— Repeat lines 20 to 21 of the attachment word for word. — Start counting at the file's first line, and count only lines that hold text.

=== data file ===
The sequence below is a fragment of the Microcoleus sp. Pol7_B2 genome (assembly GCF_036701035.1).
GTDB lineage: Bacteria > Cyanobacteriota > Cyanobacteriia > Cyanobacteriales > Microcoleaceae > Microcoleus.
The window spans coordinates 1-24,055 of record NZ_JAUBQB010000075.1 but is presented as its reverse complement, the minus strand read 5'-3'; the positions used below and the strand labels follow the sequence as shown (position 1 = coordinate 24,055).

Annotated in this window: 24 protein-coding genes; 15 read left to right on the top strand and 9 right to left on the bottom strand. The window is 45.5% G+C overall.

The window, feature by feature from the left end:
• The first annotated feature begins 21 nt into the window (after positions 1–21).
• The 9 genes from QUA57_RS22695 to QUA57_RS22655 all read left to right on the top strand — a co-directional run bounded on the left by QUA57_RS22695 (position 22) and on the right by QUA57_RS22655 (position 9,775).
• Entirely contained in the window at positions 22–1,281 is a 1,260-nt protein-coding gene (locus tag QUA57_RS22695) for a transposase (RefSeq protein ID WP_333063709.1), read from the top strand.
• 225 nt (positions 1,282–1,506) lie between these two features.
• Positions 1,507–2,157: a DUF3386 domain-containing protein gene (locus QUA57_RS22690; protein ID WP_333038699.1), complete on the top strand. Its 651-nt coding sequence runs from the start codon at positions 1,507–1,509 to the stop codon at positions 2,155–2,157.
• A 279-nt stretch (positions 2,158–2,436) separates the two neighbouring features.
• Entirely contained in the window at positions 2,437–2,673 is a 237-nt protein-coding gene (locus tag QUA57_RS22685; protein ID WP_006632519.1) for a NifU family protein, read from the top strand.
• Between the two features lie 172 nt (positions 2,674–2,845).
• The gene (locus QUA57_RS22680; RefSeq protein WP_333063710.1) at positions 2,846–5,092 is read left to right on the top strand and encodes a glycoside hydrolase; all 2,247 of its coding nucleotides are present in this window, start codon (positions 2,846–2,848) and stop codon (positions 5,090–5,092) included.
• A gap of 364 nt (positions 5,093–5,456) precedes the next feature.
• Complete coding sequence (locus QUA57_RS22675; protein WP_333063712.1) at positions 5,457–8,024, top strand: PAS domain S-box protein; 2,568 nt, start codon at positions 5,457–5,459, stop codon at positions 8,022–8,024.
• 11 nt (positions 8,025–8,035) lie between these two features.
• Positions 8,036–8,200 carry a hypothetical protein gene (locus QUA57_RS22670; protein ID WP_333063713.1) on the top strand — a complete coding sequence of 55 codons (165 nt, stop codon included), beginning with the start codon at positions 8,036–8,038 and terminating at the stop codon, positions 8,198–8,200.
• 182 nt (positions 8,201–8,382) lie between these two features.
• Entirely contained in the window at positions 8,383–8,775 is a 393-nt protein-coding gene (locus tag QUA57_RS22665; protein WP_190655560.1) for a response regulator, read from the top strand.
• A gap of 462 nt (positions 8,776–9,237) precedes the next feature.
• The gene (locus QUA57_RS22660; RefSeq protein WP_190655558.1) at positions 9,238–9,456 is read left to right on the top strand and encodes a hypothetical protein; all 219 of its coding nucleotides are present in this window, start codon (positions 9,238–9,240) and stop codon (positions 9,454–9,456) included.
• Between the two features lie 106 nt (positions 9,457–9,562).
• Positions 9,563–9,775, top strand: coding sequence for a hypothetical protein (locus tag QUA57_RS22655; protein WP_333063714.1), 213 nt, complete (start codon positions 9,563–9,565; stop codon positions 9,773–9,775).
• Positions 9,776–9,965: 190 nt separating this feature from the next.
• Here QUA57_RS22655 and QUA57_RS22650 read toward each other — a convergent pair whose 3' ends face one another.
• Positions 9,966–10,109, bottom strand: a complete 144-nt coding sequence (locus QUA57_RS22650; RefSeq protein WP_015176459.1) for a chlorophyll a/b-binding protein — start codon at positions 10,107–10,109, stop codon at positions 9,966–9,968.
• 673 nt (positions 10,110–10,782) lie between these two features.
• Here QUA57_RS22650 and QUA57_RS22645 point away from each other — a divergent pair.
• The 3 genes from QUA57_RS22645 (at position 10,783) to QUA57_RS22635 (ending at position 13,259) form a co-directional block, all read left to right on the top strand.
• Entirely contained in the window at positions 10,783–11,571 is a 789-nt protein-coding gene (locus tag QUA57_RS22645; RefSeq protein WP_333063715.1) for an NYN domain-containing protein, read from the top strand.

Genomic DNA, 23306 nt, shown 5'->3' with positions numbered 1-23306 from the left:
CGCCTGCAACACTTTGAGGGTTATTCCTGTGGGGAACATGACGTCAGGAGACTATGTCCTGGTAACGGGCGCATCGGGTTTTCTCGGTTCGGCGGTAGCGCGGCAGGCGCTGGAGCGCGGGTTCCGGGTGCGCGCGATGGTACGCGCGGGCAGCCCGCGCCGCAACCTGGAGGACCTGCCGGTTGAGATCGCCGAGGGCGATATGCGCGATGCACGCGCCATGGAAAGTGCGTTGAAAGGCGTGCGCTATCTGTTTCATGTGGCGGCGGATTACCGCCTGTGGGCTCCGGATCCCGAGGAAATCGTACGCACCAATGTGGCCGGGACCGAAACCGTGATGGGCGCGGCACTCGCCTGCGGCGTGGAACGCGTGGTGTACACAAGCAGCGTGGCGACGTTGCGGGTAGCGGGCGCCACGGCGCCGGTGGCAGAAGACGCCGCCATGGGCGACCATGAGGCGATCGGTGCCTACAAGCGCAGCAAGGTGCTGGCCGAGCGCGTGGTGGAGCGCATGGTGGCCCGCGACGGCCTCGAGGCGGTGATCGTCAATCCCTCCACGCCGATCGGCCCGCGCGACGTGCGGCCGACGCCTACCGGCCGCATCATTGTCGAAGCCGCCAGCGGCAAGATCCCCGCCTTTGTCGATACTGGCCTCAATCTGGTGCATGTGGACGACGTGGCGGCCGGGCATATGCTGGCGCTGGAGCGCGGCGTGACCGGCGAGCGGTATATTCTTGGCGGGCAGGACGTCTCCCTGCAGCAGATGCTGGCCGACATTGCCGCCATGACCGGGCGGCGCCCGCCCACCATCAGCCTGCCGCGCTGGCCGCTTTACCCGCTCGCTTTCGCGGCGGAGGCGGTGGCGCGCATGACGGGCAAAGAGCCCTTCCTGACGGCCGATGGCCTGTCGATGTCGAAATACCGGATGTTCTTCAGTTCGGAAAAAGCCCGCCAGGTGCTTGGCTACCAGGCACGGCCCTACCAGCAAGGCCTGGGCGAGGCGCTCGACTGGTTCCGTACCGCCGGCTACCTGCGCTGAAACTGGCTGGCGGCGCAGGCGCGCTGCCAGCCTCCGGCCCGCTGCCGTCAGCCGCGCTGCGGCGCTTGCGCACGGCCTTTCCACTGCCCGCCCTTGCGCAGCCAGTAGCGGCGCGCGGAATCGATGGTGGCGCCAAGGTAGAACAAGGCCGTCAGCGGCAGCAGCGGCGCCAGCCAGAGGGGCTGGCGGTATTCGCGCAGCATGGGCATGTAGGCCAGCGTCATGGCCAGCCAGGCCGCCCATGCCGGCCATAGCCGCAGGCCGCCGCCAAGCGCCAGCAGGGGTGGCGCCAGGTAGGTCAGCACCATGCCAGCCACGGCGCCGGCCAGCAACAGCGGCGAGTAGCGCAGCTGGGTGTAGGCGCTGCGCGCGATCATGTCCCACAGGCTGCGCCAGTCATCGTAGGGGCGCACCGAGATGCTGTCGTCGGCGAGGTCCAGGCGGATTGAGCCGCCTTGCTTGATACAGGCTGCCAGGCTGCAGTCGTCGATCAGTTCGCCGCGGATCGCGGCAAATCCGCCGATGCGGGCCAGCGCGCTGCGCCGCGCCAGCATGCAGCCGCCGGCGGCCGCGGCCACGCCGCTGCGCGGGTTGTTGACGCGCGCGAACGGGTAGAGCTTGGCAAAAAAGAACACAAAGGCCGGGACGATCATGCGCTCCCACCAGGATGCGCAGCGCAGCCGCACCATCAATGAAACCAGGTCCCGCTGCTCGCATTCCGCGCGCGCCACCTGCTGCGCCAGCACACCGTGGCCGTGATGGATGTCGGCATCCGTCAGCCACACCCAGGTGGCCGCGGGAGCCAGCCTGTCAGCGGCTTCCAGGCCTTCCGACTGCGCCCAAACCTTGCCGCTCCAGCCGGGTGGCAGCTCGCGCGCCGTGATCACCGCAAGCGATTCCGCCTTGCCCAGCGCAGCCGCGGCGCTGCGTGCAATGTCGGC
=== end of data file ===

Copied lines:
• Entirely contained in the window at positions 8,383–8,775 is a 393-nt protein-coding gene (locus tag QUA57_RS22665; protein WP_190655560.1) for a response regulator, read from the top strand.
• A gap of 462 nt (positions 8,776–9,237) precedes the next feature.